Feeling bored during the coronavirus days? Perhaps you’re working from home or not working at all. Well, if you’re stuck for something to do, museums all over the world are accessible in supreme quality from the comfort of your home, thanks to technology like virtual reality, online databases, high-res photography and partnerships such as Google Arts Culture. Here’s a selection of superb museums in Europe that you can discover remotely!
Not only can you view your favourite masterpieces in far-flung countries, you can use the Street View “walk through” feature. This allows you to get a sense of place and gives a more vivid impression of the museum itself – décor, lighting, spatial distance between exhibits, stairwells, you name it.
In many cases, a museum is a beautiful work of art in and of itself, so these fantastic online resources are true treasure troves for anyone who feels like they’re seriously missing out on art and culture during the coronavirus quarantine.
Located at Amsterdam’s iconic Museumplein, the Rijksmuseum is one of the national museums in the Netherlands and the largest museum in the whole country. Its collection comprises over a million objects dedicated the arts, crafts and history of Amsterdam and the Netherlands, dating from the Middle Ages to the 21st century.
Navigating the entire Rijksmuseum on Street View could take you hours and the same goes for the creativity of “Rijksstudio”, the online feature on the Rijksmuseum website! But, if you have hours on your hands and a love of art, then, why not?
The Van Gogh Museum is bringing the museum to you! In their own words, there are “things to do for young children, school children, the “just curious” and the die-hard art-lovers.” The museum is home to the biggest collection of paintings by Vincent van Gogh in the world. Track the artist’s development through time and compare his paintings to works by other artists from Van Gogh’s time. You can also have a virtual tour of the Van Gogh Museum on Street View!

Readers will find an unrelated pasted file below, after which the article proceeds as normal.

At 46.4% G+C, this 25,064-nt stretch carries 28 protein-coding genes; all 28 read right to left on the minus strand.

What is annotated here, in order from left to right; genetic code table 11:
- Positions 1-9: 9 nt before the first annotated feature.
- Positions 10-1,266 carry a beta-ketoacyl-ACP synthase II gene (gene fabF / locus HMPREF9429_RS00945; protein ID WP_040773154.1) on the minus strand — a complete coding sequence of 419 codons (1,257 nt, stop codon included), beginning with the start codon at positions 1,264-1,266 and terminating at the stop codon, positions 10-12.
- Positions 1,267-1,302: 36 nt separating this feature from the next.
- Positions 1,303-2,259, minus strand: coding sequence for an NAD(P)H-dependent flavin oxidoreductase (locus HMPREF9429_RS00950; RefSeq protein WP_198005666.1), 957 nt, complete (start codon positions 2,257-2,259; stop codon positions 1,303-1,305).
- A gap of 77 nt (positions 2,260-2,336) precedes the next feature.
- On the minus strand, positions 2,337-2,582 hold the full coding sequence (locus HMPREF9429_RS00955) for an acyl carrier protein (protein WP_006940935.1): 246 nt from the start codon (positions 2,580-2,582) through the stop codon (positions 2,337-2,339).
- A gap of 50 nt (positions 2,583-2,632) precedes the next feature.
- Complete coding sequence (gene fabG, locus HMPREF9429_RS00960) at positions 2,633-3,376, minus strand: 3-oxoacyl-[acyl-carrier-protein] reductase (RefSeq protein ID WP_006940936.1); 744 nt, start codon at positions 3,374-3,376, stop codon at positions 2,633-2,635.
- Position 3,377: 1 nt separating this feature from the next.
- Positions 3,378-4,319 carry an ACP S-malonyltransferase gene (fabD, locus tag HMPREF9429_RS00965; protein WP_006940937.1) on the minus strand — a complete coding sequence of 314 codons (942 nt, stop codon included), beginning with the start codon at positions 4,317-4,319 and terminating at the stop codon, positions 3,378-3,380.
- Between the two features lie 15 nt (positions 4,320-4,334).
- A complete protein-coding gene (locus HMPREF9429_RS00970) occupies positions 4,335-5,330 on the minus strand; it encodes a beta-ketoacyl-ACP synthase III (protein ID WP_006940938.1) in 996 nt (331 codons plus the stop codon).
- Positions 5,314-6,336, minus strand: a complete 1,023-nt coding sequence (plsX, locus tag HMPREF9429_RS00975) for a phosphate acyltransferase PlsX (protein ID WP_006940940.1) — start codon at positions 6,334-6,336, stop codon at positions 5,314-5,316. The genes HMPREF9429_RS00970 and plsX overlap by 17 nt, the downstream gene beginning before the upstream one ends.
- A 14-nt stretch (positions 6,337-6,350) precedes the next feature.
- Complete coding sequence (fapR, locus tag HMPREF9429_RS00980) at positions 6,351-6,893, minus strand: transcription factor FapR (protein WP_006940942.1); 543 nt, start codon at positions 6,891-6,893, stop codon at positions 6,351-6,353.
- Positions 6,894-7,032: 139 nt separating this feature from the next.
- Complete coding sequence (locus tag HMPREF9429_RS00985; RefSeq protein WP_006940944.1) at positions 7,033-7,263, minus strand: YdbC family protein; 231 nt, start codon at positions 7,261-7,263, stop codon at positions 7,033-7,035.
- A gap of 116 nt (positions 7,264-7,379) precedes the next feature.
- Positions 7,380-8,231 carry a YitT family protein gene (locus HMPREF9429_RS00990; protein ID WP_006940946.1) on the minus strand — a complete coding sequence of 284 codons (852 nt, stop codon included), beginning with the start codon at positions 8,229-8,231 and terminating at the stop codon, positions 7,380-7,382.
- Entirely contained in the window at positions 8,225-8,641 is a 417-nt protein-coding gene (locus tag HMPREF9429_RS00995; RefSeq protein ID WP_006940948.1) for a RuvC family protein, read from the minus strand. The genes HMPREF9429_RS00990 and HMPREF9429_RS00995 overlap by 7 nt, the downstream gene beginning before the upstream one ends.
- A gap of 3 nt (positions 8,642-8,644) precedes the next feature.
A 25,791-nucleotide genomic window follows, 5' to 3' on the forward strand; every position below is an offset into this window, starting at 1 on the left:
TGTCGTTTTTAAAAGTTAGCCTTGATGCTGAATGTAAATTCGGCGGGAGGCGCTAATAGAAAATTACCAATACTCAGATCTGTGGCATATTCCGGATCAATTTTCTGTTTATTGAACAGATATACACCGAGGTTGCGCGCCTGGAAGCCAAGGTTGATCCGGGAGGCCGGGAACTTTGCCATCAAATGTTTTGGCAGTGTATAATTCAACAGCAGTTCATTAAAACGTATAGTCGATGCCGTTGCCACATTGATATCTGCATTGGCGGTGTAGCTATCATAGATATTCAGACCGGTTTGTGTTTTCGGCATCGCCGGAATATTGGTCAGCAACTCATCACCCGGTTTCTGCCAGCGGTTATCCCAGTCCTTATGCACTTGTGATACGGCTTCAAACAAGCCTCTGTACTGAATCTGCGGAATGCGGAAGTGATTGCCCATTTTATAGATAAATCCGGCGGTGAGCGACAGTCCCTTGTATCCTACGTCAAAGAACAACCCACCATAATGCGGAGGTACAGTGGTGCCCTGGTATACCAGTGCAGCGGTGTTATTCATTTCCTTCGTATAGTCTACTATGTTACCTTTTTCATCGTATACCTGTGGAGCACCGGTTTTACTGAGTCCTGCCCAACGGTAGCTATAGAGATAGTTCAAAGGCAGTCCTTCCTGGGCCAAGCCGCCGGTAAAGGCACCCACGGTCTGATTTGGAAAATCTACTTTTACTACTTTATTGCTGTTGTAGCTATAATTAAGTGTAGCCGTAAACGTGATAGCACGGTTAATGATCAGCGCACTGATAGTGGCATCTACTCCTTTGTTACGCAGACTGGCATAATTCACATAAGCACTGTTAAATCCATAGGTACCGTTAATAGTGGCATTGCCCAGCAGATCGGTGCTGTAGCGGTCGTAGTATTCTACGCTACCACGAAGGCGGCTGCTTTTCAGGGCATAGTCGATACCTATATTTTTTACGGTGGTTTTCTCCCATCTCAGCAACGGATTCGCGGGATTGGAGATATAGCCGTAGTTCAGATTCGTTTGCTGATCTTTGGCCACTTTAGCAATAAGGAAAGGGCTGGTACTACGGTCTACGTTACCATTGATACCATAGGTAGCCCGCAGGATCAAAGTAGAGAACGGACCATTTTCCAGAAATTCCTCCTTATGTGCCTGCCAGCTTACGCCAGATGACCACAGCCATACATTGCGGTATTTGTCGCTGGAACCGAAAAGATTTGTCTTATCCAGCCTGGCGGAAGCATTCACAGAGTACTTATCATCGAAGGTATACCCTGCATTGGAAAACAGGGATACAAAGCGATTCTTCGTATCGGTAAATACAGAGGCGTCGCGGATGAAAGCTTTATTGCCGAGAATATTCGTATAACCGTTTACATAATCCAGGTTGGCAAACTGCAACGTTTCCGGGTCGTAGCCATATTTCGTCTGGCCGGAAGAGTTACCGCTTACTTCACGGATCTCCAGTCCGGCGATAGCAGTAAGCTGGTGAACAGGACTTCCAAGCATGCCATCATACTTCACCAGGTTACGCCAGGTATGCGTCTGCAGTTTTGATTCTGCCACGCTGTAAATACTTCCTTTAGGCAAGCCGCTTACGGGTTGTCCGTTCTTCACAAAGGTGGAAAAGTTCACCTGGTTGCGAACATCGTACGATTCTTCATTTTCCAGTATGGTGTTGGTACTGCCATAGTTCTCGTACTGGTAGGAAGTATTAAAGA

Anne Frank House, Amsterdam
The secret annexe where Anne Frank and her family went into hiding during the Nazi occupation comes to life in digital form. There are so many different ways to experience the famed Anne Frank House. If you have all the fancy VR gear, you can download a virtual reality app for free in the Oculus store and you’ll feel like you’re there. The extensive and impressive online version of Anne Frank House is also highly recommended!
Gemäldegalerie in Berlin contains some of the most important European works of art dating from the 13th to the 18th century by leading German, Italian, Dutch and Flemish artists like Albrecht Dürer, Hans Holbein, Jan van Eych, Boticelli, Raphael, Titian, Caravaggio, Peter Paul Reubens, Rembrandt and Vermeer.
This complex of top-tier galleries and museums in Berlin, located on a UNESCO World Heritage Site, has its own dedicated Museum Island online viewing resource! Within Museum Island, there are so many highlights. We highly recommend Alte Nationalgalerie and Pergamon Museum (more on these below!).
Alte Nationalgalerie (Old National Gallery) is a renowned national art gallery in Berlin, located on Museum Island. It displays artworks of Neoclassicism, German Romanticism, French Impressionism, Modernism of the 19th and 20th centuries and the Biedermeier art movement of Central Europe from 1815 to 1848. It also boasts the largest collection in Germany of 19th-century painting and sculpture and you can take a virtual walk through it.
Also located in Museum Island, the Pergamon Museum is the most-visited art museum in Germany! It can be sub-divided into three: the antiquities collection, a Middle East Museum and the Museum of Islamic Art. Pergamon is named after the powerful ancient Greek city of Pergamon and its depth and breadth of antiquities is nothing short of mind-blowing!
The British Museum in London has the largest online museum database in the world, so the current temporary closure is not going to stop us discovering and learning about fascinating art, artefacts and history of culture. There are even podcasts that you can find on the British Museum website.